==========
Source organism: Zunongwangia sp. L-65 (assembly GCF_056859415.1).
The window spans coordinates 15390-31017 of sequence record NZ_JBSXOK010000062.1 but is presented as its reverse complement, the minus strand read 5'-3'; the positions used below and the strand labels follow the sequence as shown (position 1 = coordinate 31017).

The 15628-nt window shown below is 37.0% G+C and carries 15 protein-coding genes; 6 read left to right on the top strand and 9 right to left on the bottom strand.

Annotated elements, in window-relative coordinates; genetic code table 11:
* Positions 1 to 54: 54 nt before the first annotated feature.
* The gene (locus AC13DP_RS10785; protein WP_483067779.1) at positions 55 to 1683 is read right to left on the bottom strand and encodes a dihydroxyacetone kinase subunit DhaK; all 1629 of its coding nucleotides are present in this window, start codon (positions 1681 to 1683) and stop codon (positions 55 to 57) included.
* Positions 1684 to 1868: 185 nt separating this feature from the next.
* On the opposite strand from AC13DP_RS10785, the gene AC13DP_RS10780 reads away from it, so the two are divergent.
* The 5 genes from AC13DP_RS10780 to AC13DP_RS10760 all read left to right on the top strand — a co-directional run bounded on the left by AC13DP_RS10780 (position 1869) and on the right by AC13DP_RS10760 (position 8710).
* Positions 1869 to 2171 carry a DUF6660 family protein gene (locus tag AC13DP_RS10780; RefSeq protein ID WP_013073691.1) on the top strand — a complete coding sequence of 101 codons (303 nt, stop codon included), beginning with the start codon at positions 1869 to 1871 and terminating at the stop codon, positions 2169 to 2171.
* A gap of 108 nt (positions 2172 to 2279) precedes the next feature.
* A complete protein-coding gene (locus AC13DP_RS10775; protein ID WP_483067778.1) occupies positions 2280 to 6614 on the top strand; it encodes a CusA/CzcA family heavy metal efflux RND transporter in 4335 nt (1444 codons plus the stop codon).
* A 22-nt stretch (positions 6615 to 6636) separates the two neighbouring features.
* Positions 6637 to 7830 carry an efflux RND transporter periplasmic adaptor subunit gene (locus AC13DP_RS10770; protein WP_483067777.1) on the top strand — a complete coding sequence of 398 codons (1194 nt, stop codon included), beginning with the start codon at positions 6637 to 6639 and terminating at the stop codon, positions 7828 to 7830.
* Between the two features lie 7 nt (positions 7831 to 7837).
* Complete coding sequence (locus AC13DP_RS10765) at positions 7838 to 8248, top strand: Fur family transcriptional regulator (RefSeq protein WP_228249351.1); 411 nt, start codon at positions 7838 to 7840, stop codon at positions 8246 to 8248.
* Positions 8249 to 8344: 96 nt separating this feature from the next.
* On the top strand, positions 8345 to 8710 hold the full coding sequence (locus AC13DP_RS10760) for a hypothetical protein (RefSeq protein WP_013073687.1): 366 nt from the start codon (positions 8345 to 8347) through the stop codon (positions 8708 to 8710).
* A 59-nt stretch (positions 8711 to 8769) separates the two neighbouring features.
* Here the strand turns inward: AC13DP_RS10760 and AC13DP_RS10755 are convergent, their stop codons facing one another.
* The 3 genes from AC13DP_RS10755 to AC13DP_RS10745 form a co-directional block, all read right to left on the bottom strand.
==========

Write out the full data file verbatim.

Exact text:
Source organism: Zunongwangia sp. L-65 (assembly GCF_056859415.1).
The window spans coordinates 15390-31017 of sequence record NZ_JBSXOK010000062.1 but is presented as its reverse complement, the minus strand read 5'-3'; the positions used below and the strand labels follow the sequence as shown (position 1 = coordinate 31017).

The 15628-nt window shown below is 37.0% G+C and carries 15 protein-coding genes; 6 read left to right on the top strand and 9 right to left on the bottom strand.

Annotated elements, in window-relative coordinates; genetic code table 11:
* Positions 1 to 54: 54 nt before the first annotated feature.
* The gene (locus AC13DP_RS10785; protein WP_483067779.1) at positions 55 to 1683 is read right to left on the bottom strand and encodes a dihydroxyacetone kinase subunit DhaK; all 1629 of its coding nucleotides are present in this window, start codon (positions 1681 to 1683) and stop codon (positions 55 to 57) included.
* Positions 1684 to 1868: 185 nt separating this feature from the next.
* On the opposite strand from AC13DP_RS10785, the gene AC13DP_RS10780 reads away from it, so the two are divergent.
* The 5 genes from AC13DP_RS10780 to AC13DP_RS10760 all read left to right on the top strand — a co-directional run bounded on the left by AC13DP_RS10780 (position 1869) and on the right by AC13DP_RS10760 (position 8710).
* Positions 1869 to 2171 carry a DUF6660 family protein gene (locus tag AC13DP_RS10780; RefSeq protein ID WP_013073691.1) on the top strand — a complete coding sequence of 101 codons (303 nt, stop codon included), beginning with the start codon at positions 1869 to 1871 and terminating at the stop codon, positions 2169 to 2171.
* A gap of 108 nt (positions 2172 to 2279) precedes the next feature.
* A complete protein-coding gene (locus AC13DP_RS10775; protein ID WP_483067778.1) occupies positions 2280 to 6614 on the top strand; it encodes a CusA/CzcA family heavy metal efflux RND transporter in 4335 nt (1444 codons plus the stop codon).
* A 22-nt stretch (positions 6615 to 6636) separates the two neighbouring features.
* Positions 6637 to 7830 carry an efflux RND transporter periplasmic adaptor subunit gene (locus AC13DP_RS10770; protein WP_483067777.1) on the top strand — a complete coding sequence of 398 codons (1194 nt, stop codon included), beginning with the start codon at positions 6637 to 6639 and terminating at the stop codon, positions 7828 to 7830.
* Between the two features lie 7 nt (positions 7831 to 7837).
* Complete coding sequence (locus AC13DP_RS10765) at positions 7838 to 8248, top strand: Fur family transcriptional regulator (RefSeq protein WP_228249351.1); 411 nt, start codon at positions 7838 to 7840, stop codon at positions 8246 to 8248.
* Positions 8249 to 8344: 96 nt separating this feature from the next.
* On the top strand, positions 8345 to 8710 hold the full coding sequence (locus AC13DP_RS10760) for a hypothetical protein (RefSeq protein WP_013073687.1): 366 nt from the start codon (positions 8345 to 8347) through the stop codon (positions 8708 to 8710).
* A 59-nt stretch (positions 8711 to 8769) separates the two neighbouring features.
* Here the strand turns inward: AC13DP_RS10760 and AC13DP_RS10755 are convergent, their stop codons facing one another.
* The 3 genes from AC13DP_RS10755 to AC13DP_RS10745 form a co-directional block, all read right to left on the bottom strand.